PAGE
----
“After so many years of training and maintaining – and eating clean is not cheap – do you want to go back to being sloppy? No way. I know that when I’m not fit, it’s something you wouldn’t like, and that I wouldn’t want to go back to.”
NO TIME FOR GOLF OR DRINKS
One fitness hurdle he’s battling to overcome is a lack of sleep, which he’s currently facing thanks to his duties as an executive producer (EP). He made the switch recently and now has two contracts with Mediacorp: One as an artiste and one as part of the drama production team.
He’s currently working on the dialect series How Are You? 2, and has just wrapped up the drama Terror Within, as well as a movie that he executive produced and acted in (yes, he does take his shirt off in it.). Titled Deleted, the film is in support of the United Nations’ World Day against Trafficking in Persons. It will debut in cinemas in Singapore and Malaysia sometime in the first half of 2020, and has been submitted to international film festivals for consideration.
Although he’s still working in the same industry, the nature of producing and acting are completely different, he said. “As an actor, I’m very focused on my role and the development of my character’s storyline. I have to prepare your emotions and moods to lose yourself in the role. An EP has to look at the big picture. You have to treat it as a business. From the creative side to production to post-production and promotions, you have to be involved. And there is a lot of work in post-production, from editing to colour grading, music and effects. For example, you have to sell your ideas to the people who compose the music.”
Perhaps the most challenging part is managing people. “There are many departments working together, and many different people. Some have hard skills. Some are very creative. Artistes are a type all on their own. You have to be very open-minded, and it’s very important to have a listening ear,” he said.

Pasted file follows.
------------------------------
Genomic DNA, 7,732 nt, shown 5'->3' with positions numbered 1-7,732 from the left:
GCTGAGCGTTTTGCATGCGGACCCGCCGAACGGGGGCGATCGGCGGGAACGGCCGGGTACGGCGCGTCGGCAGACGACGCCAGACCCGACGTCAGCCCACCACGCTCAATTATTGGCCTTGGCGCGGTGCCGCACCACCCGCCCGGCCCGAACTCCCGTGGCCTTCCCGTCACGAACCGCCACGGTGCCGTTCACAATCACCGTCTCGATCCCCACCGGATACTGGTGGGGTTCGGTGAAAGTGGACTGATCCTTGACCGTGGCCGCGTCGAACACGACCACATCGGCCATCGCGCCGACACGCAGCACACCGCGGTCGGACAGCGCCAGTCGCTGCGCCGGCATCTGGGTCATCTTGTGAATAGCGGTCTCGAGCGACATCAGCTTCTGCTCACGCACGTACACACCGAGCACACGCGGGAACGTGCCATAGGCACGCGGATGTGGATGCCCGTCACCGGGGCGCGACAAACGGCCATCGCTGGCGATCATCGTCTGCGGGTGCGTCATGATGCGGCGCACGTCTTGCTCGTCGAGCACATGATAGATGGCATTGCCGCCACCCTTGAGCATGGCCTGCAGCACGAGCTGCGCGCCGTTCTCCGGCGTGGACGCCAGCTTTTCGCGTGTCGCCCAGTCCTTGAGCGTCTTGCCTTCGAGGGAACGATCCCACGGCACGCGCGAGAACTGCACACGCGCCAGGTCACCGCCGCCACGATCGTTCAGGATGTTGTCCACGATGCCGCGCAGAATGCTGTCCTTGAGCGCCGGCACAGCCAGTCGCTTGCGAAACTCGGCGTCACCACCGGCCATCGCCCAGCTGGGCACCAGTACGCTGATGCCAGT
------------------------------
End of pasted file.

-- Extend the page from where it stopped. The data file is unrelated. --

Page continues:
“My friends say, ‘You’re even busier now. You have no time for golf or drinks.’ I get messages and calls in the middle of the night. There are unforeseen circumstances, and some things require you to make an immediate decision.”
Still, he said with a smile, “I work well under pressure.” And although fans have told him they miss seeing him on screen, and he would love to still take on acting projects, “At the moment, I’m enjoying being an EP. I try to produce films on different topics, with different stories. I still need to mature as an EP. I’d like to try different approaches.”
FROM DAD WITH LOVE
As an EP, he’s had to be the boss of his daughter, Tay Ying, at work as well as at home. She appears in the currently-airing drama The Good Fight, which Geping executive produced.
“I think she worked well with her seniors and the people around her, and that’s a good sign,” he said. “I told her, ‘If you have an idea to share, don’t keep it to yourself just because you think you are a newbie. You won’t improve that way. Just tell the director, in a respectful way. They will listen to you. If you just wait for instructions, you’re no more than a robot.”
Knowing the pitfalls of the industry so intimately after more than 30 years in the business – wife Hong Hui Fang is also a veteran actress – does he worry about Tay Ying, who, at 23, is enrolled in acting classes in China?
“Internally, of course I do,” he said. “I neither encourage nor oppose it. She’s graduated from university, so I said, ‘It’s good that you go abroad to study. It will show you where you are lacking. It’s something you’ll never get in Singapore … Over there, they train for up to 15 hours a day. Their population is so huge. There are lots of people who are more talented, taller, prettier and speak Mandarin better than you. It’s all down to how you position yourself and – I don’t like those words but they are there – fate and luck.”
He also told her, “In Singapore, you’re quite well protected. Anything outside – there might be a lot of hanky panky, so you have to be very careful.”
Ultimately, his advice to her was, “Go with an open mind and learn more about this industry, and the rules of the game. Thereafter, if you don’t want to continue, you can always enter the workforce.”
When parenting children, he believes that “you have to talk to them openly, and listen to them. The young generation has their own ideas. They are more educated, and information is so instant. The pressure and challenges they face are more intense than those we faced. This industry moves so fast, and people rise and fall so quickly. If you can sustain your career – that means you are really somebody.”
Take it from a man who’s had a 30-year career in showbiz – and isn’t looking to step down any time soon.
Catch The Good Fight on weekdays at 9pm on Channel 8. Also available on Toggle.